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angus242 01-06-2009 07:55 PM

low hot water pressure
I need to give some background on this first.
I bought a foreclosed home back in July....what a pain that was. The house was in pretty good condition but needed a few important items. Biggest issue was no water heater. Here was the catch...the mortgage company wouldn't give us the loan without getting an OK from an independent inspector but also, wouldn't let us dish out any cash to fix the problems. The house was bank-owned and would only sell it to us as-is. Bottom line was with the help of my realtor, I more or less broke in and had my plumber install a new tankless water heater. Problem was because of the foreclosure, the water was turned off at the street level. After the water heater was installed, we could only test for gas leakage as there was no water supply. Also, I was not able to work with a permit because I didn't own the house and the bank (owner) had nothing to do with it. Regardless, I know the plumbing inspector for the town I live in so when the day came to turn the water back on, he showed up too and gave me a verbal thumbs up on the water heater. The city turned the water back on and the independent inspector gave the mortgage company the OK to proceed with closing. At that time, I was not allowed in the house to watch how the inspector proceeded. I can only assume he did a quick check of each faucet to make sure they supplied water. So immediately after closing on the house, I added a whole-house sediment filter and a water softener, never assuming I was going to have issues. Well I did....I mean do. Right after hooking up the filter and softener, I ran the faucet in the masterbath and the hot water pressure was terribly low. After some research, I discovered there a small orifice type filter in the tankless heater. I cleaned that out and got some pressure back. As to properly flush the softener, I ran about 50 gallons through the house via different taps. I started with the master bath which is the closest room to the heater. I got a lot of sediment type stuff that came out of all the fixtures. I had to clear the aerators a few times and the tub and shower with both layered with this sandy material. No one has been able to tell me where or I why I got this out of only the hot water side. Mind you, there was no heater. I actually called the company that winterized the house and asked them what their procedure was. Since the city shut the water off at the street, they didn't antifreeze the pipes, they evacuated them completely. So even if there was some sediment from the original water heater tank, I figured most of it would have been discharged then.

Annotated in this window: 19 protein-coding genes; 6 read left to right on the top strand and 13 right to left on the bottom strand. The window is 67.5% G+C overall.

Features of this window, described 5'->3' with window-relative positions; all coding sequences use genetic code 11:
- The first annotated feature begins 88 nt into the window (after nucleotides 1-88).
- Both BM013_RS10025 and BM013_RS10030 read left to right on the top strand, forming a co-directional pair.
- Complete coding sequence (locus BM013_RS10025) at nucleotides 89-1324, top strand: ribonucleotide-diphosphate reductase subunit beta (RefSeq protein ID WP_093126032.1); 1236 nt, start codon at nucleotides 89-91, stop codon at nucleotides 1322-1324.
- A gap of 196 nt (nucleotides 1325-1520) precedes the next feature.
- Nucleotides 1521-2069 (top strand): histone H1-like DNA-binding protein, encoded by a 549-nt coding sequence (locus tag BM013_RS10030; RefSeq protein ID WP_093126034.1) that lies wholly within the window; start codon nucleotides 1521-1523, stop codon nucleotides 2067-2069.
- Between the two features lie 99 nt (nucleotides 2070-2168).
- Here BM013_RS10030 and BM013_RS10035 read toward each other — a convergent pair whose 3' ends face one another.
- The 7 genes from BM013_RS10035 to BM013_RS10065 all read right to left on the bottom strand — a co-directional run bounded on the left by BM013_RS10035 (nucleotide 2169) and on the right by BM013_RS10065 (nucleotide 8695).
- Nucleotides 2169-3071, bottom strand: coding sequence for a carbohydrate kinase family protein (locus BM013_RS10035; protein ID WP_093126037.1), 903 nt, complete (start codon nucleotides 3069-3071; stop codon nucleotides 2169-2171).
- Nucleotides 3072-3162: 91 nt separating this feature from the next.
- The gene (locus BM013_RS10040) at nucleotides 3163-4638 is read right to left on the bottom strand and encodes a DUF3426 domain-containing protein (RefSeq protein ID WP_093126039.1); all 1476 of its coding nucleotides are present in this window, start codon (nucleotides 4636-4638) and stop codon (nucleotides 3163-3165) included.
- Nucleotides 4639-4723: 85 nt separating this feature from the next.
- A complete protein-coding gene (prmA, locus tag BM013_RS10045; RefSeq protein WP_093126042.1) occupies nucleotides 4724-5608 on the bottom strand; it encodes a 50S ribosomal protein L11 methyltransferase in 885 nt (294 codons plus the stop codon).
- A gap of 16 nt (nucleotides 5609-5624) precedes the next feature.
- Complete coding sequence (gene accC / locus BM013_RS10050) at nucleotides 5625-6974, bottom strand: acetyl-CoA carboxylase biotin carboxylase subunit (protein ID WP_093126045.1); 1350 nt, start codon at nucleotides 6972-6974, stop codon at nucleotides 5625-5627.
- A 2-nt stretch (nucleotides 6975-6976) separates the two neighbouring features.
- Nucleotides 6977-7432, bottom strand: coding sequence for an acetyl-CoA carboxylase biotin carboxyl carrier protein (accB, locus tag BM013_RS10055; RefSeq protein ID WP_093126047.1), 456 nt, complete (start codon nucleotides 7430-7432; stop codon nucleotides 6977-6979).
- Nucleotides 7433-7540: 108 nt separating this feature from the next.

Oh, most importantly, the house is only a few years old. I think it was lived in for 3 years and then sat for about 1 year vacant.
So this past weekend, it the hall bath that I'm renovating, the toilet shut off valve was not cooperating so I shut the main supply off to change the valve. Upon turning the water back on again, I started getting the sediment out of the master bath again. Weird because I have a shut off valve going to the heater which I shut off so when I evacuated the cold toilet supply line, I wouldn't siphon it back out of the hot lines. So the hot lines should have never been tampered with. I had 2 cold faucets open to help drain the line before installing the new shut off valve.